Generally speaking, Elasticsearch is very dynamic as far as placement of indices and shards they are built of is concerned. It can move shards around the cluster when a certain action happens, for example, when a new node joins or a node is removed from the cluster. We can control where the shard should and shouldn’t be placed by using awareness tags and we can tell Elasticsearch to move shards around on demand using an API call. Solr, on the other hand, is a bit more static. When a Solr node joins or leaves the cluster Solr doesn’t do anything on its own, it is up to us to rebalance the data. Of course, we can move shards, but it involves several steps – we need to create a replica, wait for it to synchronize the data and then remove the one that we no longer need. There is one thing that allows us to automate things a bit – removing or replacing a node in SolrCloud using Collection API, which is a quick way of removing all shards or quickly replicate them to another node. Though this still requires manual API call, not something that is done automatically.
Yet another big difference is the architecture of the two discussed search engines. Not getting deep into how the caches work in both products we will point out just the major difference between them. Let’s start with what a segment is. A segment is a piece of Lucene index that is built of various files, is mostly immutable, and contains data. When you index data Lucene produces segments and can also merge multiple smaller, already existing ones into larger ones during a process called segment merging. The caches in Solr are global, a single cache instance of a given type for a shard, for all its segments. When a single segment changes the whole cache needs to be invalidated and refreshed. That takes time and consumes hardware resources. In Elasticsearch caches are per segment, which means that if only a single segment changed then only a small portion of the cached data needs to be invalidated and refreshed. We will get to the pros and cons of such approach soon.
Solr is large and has a lot of data analysis capabilities. We can start with good, old facets – the first implementation that allowed to slice and dice through the data to understand it and get to know it. Then came the JSON facets with similar features, but faster and less memory demanding, and finally the stream based expressions called streaming expressions which can combine data from multiple sources (like SQL, Solr, facets) and decorate them using various expressions (sort, extract, count significant terms, etc). Elasticsearch provides a powerful aggregations engine that not only can do one level data analysis like most of the Solr legacy facets, but can also nest data analysis (e.g., calculate average price for each product category in each shop division), but supports for analysis on top of aggregation results, which leads to functionality like moving averages calculation. Finally, though marked as experimental, Elasticsearch provides support for matrix aggregation, which can compute statistics over a set of fields.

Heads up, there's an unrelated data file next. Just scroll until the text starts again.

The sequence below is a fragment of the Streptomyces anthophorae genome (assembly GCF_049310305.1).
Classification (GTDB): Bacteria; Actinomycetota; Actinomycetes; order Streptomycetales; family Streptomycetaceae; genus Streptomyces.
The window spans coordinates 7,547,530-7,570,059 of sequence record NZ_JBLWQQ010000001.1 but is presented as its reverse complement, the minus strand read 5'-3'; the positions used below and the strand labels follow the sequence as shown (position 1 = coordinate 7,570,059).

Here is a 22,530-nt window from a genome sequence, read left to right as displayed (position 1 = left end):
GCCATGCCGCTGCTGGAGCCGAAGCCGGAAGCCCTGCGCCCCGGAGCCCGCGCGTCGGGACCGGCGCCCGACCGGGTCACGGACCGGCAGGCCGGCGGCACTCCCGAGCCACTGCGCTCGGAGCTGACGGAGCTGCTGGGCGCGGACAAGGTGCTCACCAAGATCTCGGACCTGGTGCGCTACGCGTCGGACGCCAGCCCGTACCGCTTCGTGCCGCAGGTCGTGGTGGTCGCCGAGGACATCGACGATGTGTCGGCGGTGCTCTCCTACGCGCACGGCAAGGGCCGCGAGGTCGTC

Optimized Query Execution
When dealing with time-based data, range queries are very common and can become a bottleneck, because of the amount of data they need to process to match the given search results. With the recent releases of Elasticsearch, for the fields that have doc values enabled (like numeric fields), Elasticsearch is able to choose whether to iterate over all the documents or only match a particular set of documents. With the logic inside the search engine, Elasticsearch can provide a very efficient range queries without any data modifications. Hopefully, we will see a similar functionality in Solr as well.
Some time ago we did a few comparisons of Solr and Elasticsearch and the results were pretty clear. Solr is awesome when it comes to the static data, because of its caches and the ability to use uninverted readers for faceting and sorting; for example, e-commerce. Elasticsearch is great in rapidly changing environments, like log analysis use cases. If you want to learn more, check out the video from two of our engineers — Radu and Rafał giving Side-by-side with Elasticsearch and Solr Part 2: Performance and scalability talk at Berlin Buzzwords 2015.
Analysis Engine Performance and Precision
When having a mostly static data and needing full precision for data analysis and blazingly fast performance you should look at Solr. With the tests we did for some conference talks (like the mentioned Side-by-side with Elasticsearch and Solr Part 2: Performance and scalability talk at Berlin Buzzwords 2015) we saw that on static data Solr was awesome. What’s more, compared to Elasticsearch facets in Solr are precise and do not lose precision, which is not always true with Elasticsearch. In certain edge cases, you may find results in Elasticsearch aggregations not to be precise, because of how data in the shards is placed.
Full-Text Search Features